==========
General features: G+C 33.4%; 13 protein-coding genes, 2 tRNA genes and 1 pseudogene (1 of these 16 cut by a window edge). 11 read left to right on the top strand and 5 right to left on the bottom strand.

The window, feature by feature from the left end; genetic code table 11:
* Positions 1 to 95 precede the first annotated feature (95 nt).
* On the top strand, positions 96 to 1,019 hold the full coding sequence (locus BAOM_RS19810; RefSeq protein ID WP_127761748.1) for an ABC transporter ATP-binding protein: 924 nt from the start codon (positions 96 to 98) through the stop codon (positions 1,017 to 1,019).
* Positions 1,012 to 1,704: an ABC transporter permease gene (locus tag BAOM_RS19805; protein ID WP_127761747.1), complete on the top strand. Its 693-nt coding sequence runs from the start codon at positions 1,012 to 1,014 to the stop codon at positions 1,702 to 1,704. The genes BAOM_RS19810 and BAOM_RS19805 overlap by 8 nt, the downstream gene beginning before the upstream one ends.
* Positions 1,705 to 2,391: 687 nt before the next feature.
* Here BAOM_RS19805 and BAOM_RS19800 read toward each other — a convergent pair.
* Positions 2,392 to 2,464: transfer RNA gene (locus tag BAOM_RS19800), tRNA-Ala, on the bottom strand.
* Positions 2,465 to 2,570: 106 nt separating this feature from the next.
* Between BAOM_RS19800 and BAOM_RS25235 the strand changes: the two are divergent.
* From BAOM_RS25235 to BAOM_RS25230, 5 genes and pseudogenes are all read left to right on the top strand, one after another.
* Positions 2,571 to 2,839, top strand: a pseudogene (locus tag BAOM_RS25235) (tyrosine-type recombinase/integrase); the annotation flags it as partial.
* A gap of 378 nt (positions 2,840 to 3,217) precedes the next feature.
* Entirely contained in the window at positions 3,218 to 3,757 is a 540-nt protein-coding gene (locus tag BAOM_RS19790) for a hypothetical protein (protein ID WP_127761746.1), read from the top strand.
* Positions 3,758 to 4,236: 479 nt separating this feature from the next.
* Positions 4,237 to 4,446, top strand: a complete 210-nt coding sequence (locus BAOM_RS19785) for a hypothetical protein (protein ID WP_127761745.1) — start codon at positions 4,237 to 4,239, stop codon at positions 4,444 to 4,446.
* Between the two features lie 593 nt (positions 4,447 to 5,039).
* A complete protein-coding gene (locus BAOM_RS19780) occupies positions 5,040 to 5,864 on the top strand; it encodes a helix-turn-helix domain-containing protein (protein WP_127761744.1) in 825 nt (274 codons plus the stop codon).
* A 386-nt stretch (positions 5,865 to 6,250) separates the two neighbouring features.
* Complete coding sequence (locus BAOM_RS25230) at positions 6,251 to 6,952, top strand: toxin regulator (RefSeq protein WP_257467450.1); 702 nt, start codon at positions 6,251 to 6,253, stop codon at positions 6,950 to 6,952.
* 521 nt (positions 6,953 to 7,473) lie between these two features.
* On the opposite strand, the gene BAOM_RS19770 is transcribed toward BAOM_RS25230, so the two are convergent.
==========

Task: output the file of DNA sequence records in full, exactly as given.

General features: G+C 33.4%; 13 protein-coding genes, 2 tRNA genes and 1 pseudogene (1 of these 16 cut by a window edge). 11 read left to right on the top strand and 5 right to left on the bottom strand.

The window, feature by feature from the left end; genetic code table 11:
* Positions 1 to 95 precede the first annotated feature (95 nt).
* On the top strand, positions 96 to 1,019 hold the full coding sequence (locus BAOM_RS19810; RefSeq protein ID WP_127761748.1) for an ABC transporter ATP-binding protein: 924 nt from the start codon (positions 96 to 98) through the stop codon (positions 1,017 to 1,019).
* Positions 1,012 to 1,704: an ABC transporter permease gene (locus tag BAOM_RS19805; protein ID WP_127761747.1), complete on the top strand. Its 693-nt coding sequence runs from the start codon at positions 1,012 to 1,014 to the stop codon at positions 1,702 to 1,704. The genes BAOM_RS19810 and BAOM_RS19805 overlap by 8 nt, the downstream gene beginning before the upstream one ends.
* Positions 1,705 to 2,391: 687 nt before the next feature.
* Here BAOM_RS19805 and BAOM_RS19800 read toward each other — a convergent pair.
* Positions 2,392 to 2,464: transfer RNA gene (locus tag BAOM_RS19800), tRNA-Ala, on the bottom strand.
* Positions 2,465 to 2,570: 106 nt separating this feature from the next.
* Between BAOM_RS19800 and BAOM_RS25235 the strand changes: the two are divergent.
* From BAOM_RS25235 to BAOM_RS25230, 5 genes and pseudogenes are all read left to right on the top strand, one after another.
* Positions 2,571 to 2,839, top strand: a pseudogene (locus tag BAOM_RS25235) (tyrosine-type recombinase/integrase); the annotation flags it as partial.
* A gap of 378 nt (positions 2,840 to 3,217) precedes the next feature.
* Entirely contained in the window at positions 3,218 to 3,757 is a 540-nt protein-coding gene (locus tag BAOM_RS19790) for a hypothetical protein (protein ID WP_127761746.1), read from the top strand.
* Positions 3,758 to 4,236: 479 nt separating this feature from the next.
* Positions 4,237 to 4,446, top strand: a complete 210-nt coding sequence (locus BAOM_RS19785) for a hypothetical protein (protein ID WP_127761745.1) — start codon at positions 4,237 to 4,239, stop codon at positions 4,444 to 4,446.
* Between the two features lie 593 nt (positions 4,447 to 5,039).
* A complete protein-coding gene (locus BAOM_RS19780) occupies positions 5,040 to 5,864 on the top strand; it encodes a helix-turn-helix domain-containing protein (protein WP_127761744.1) in 825 nt (274 codons plus the stop codon).
* A 386-nt stretch (positions 5,865 to 6,250) separates the two neighbouring features.
* Complete coding sequence (locus BAOM_RS25230) at positions 6,251 to 6,952, top strand: toxin regulator (RefSeq protein WP_257467450.1); 702 nt, start codon at positions 6,251 to 6,253, stop codon at positions 6,950 to 6,952.
* 521 nt (positions 6,953 to 7,473) lie between these two features.
* On the opposite strand, the gene BAOM_RS19770 is transcribed toward BAOM_RS25230, so the two are convergent.